There is a paucity of published data to evaluate the efficacy and safety of imipenem (IPM) and piperacillin-tazobactam (PT) dosing regimens in the treatment of septic patients acquiring continuous renal replacement therapy (CRRT).
Critically-ill patients were grouped into short-stay and long-stay intensive care unit (ICU) patients. Pathogens were isolated from bloodstream infections in these patients. Minimum inhibitory concentration (MIC) value was determined by agar dilution method. Population PK models were introduced in this study, and differences in the likelihood of achieving efficacious and toxic exposures of IPM and PT for critically-ill patients were assessed.
A total of 86 bloodstream infection associated isolates were collected, and the MIC and MIC for short-stay ICU patients were 0.5/4 mg/L and 32/128 mg/L, respectively. IMP 0.5g q8h reached 90% probability of target attainment (PTA) against isolates with MICs ≤2 mg/L and was recommended to empirically treat short-stay ICU patients during CRRT based on the target of 40% ƒT>MIC. However, based on a more aggressive target of 100% ƒT>MIC, all the simulated IMP regimens except for IMP 1g q6h failed to achieve >80% cumulative fraction of response (CFR) in such patients. Unfortunately, the risk of drug-related toxicity for IMP 1g q6h was relatively high (50-85%). For PT, even the regimen of 4/0.5g q6h failed to provide sufficient antimicrobial exposure in short-stay ICU patients acquiring CRRT.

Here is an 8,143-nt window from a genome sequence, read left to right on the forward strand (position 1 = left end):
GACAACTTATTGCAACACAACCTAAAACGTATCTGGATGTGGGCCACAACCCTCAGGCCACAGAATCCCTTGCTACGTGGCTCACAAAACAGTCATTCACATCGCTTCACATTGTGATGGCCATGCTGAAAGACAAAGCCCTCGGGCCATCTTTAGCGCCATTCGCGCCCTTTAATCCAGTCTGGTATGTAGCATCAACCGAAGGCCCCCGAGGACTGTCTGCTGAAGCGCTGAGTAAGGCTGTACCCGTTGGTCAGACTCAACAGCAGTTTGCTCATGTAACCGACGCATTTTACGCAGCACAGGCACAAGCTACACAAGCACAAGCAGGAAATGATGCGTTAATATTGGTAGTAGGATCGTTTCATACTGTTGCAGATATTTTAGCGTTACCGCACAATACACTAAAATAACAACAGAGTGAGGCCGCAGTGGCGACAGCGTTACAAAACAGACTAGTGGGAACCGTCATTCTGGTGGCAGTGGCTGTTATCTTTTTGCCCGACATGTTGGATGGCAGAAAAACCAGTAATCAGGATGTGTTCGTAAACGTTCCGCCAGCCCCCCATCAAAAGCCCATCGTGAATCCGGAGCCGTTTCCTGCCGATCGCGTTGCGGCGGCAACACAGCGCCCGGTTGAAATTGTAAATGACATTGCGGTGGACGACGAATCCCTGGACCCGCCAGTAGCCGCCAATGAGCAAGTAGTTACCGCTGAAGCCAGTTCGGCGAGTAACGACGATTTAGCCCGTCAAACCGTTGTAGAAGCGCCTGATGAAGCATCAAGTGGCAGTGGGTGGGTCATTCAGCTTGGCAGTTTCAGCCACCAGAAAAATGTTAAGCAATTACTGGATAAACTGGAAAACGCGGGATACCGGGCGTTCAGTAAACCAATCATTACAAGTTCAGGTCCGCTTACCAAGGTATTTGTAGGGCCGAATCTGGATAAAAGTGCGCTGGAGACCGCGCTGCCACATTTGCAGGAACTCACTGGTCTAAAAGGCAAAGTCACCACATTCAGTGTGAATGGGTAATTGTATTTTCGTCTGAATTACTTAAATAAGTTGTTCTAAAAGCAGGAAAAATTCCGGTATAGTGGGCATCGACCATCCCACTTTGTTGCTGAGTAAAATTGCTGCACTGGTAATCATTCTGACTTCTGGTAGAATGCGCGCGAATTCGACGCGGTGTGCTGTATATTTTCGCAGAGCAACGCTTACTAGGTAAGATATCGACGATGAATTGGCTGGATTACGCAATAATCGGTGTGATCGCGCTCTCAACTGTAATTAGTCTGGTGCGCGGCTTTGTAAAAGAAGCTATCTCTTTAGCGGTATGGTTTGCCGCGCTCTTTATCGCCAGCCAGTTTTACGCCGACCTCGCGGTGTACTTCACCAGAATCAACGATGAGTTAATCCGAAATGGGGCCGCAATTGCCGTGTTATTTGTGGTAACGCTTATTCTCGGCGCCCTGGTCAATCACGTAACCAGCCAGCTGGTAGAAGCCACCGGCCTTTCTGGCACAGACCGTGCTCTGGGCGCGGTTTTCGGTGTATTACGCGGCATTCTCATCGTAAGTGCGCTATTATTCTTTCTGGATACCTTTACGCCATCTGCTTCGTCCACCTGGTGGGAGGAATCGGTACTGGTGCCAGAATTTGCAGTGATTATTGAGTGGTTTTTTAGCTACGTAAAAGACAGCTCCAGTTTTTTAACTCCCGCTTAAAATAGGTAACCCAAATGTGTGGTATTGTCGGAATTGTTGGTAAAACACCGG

No dose adjustment was required for the conventional IMP and PT regimens in the critically-ill population acquiring CRRT. Empirical treatment of IMP 0.5g q8h/q6h, not for PT, may provide sufficient antimicrobial exposure for short-stay ICU patients during CRRT. PT should be used in the knowledge of MIC results.

© 2020 Jin et al.